Navarre Beach is a quiet stretch of the beautiful Gulf Island National Seashore, a strip of narrow barrier islands along the Gulf of Mexico. Pristine fine white sand, clear Caribbean-blue water and warm, mild currents. It’s pretty dreamy.
Located between the more popular tourist destinations of Pensacola and Destin, Navarre is called “Florida’s Best Kept Secret” because of its quietude.
Just me and the ocean.
Dappled morning light, an overcast day.
Fishing at dusk.
Wikipedia calls Biloxi the “Poor Man’s Riviera,” but I prefer “Vegas Lite.”
I’d first heard of Biloxi in Mississippi Masala, a 1991 Mira Nair film starring a scandalously young and sexy Denzel Washington. His character falls in love with an Indian girl from an overprotective, tradition-bound family, and they discuss running off to Biloxi for a romantic getaway. (I don’t remember whether they actually go or not.)
Biloxi is a Gulf Coast destination famous for shrimp boats and casino hotels, the Beau Rivage in particular. Hurricanes have done their damage to the city and its population, but it remains a bustling resort town and its casinos are still thick with smoke and the sounds of slot machines.
We started out at a lunch buffet at the Grand Casino. It’s the South, after all, and it ain’t a meal if it ain’t buffet-style! I’d forewarned my parents that buffets are wasted on me unless I can eat s-l-o-w-l-y. When it comes to eating, I’m a marathoner, not a sprinter: I can eat bite-sized portions for hours on end, but I feel sick if I try to stuff it all down. So we quite literally sat there for close to two hours as I helped myself to three heaping platefuls of fried chicken and catfish, prime rib, salad, dessert and more. My faves: the fried chicken gizzard was surprisingly juicy and sweet, and the shrimp were ginormous and fresh!
The city of Biloxi has a fun display of Christmas lights in what appears to be a town square across from the Hard Rock Casino.
The cartwheeling gingerbread men were my faves.
So much so that I tried to be one.
We headed next to the Beau Rivage, which defies the “Poor” in “Poor Man’s Riviera” with its elegant decor.
The Beau Rivage also has a theater, where we saw an ice skating production. The skaters were impressive; the four principals were all US National medalists and really quite good, especially the pair. Though their skill was evident, they were definitely limited by that tiny rink!
Lastly, I played the penny slot machine. I did NOT understand how it worked, and I lost 200 pennies in no time. Gambling is not so much my thing.
*Photography is not allowed inside casinos, so as to protect the dignity of those who while away too many hours there. So I asked one of the casino managers to take a photo for me. Not bad, sir!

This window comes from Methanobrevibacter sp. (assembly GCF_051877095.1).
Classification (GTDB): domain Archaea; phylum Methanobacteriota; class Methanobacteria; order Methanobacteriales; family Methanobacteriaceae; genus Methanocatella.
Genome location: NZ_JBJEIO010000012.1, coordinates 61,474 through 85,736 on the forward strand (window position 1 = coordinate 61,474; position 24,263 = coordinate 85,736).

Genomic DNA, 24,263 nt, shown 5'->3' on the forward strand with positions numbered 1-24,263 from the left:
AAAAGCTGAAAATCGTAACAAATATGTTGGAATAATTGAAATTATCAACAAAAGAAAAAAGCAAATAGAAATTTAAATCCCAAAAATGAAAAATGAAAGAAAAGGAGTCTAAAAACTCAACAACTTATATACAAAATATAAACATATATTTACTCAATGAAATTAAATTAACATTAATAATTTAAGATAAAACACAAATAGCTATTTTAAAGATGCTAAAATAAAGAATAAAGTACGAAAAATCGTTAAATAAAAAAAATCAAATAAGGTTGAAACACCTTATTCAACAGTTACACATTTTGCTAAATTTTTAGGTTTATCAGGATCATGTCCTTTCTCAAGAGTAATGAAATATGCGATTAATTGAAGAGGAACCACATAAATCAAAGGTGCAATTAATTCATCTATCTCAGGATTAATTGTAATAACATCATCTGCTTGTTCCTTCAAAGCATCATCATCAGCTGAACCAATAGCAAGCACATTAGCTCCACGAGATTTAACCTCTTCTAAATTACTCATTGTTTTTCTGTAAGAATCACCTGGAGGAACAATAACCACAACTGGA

The great thing about this trip was that I didn’t have to plan anything. After a year of planning way too many travels, what a treat! Major kudos to the Bro for being our tour guide.
The downside? Since I didn’t have to do any of the planning, I didn’t retain as much information as I normally would. So New England to me is just a blur of lighthouses and lobsters.
And great news: apparently there’s a glut of lobsters this season thanks to global warming, so head on up one of these last summer weekends and treat yourself to a melty-buttery-lobster!
Taking the ferry from Somewhere, Massachusetts. (Bro, if you’re reading this, help fill me in on the details here? Haha.)
Lobster roll! There was also some New England Clam Chowder involved here.
What was forecasted as a “chance of rain” turned into a hurling-cats-and-dogs-sideways torrential downpour. When it’s sunny in Martha’s Vineyard there’s so much to enjoy, but when it rains and you’re chilled to the bone it’s just kind of miserable. So this lighthouse and a bus ride is unfortunately pretty much all we saw of Martha’s Vineyard!
The Nauset Lighthouse, the one featured on the Cape Cod kettle cooked chips bag. Incidentally, we went to see the potato chip factory–free self-guided tours, and free bags of chips! You’ll leave smelling scrumptiously of oily potato chips.
A bit of background that I actually remember: this lighthouse had to be moved a few hundred feet back from the shore due to erosion.
The visitor center at Salt Pond had a bit of interesting background about the geology of the Cape. The Cape is the little part of Massachusetts shaped like an elf’s very pointy shoe. Surrounded by water on all sides, the Cape also has a string of freshwater ponds called kettle ponds–little inlets left behind when glaciers receded ages ago.
The sand was burning hot, and the water was freezing cold. No such thing as a happy medium in Cape Cod, eh?
Rainbows everywhere! Provincetown, which is located at the very northern tip of the pointy elf shoe, is the gay-friendliest town I’ve ever been to. But I haven’t visited the Castro district in San Francisco yet, so I may revise that statement soon.
We went to the Lobster Pot for lunch, where we had a clambake. Which strangely enough, featured a huge lobster with a few small clams on the side. So why is it called a clambake?
I miss you, London.
A monument to the Pilgrims, who stopped here briefly first before touching down at Plymouth.
The beach and boats at Provincetown.
In the evening we went to the Coast Guard beach, where the smell and smoke of distant campfires wafted invitingly down the beach.
The sunset… at which point those lighthouses actually become functional.
Goodbye lobsters! And thanks again to Bro for making the trip happen.
At a pho restaurant.
Bro: What size do you want?
Me: What sizes are there?
Bro: Large and extra-large.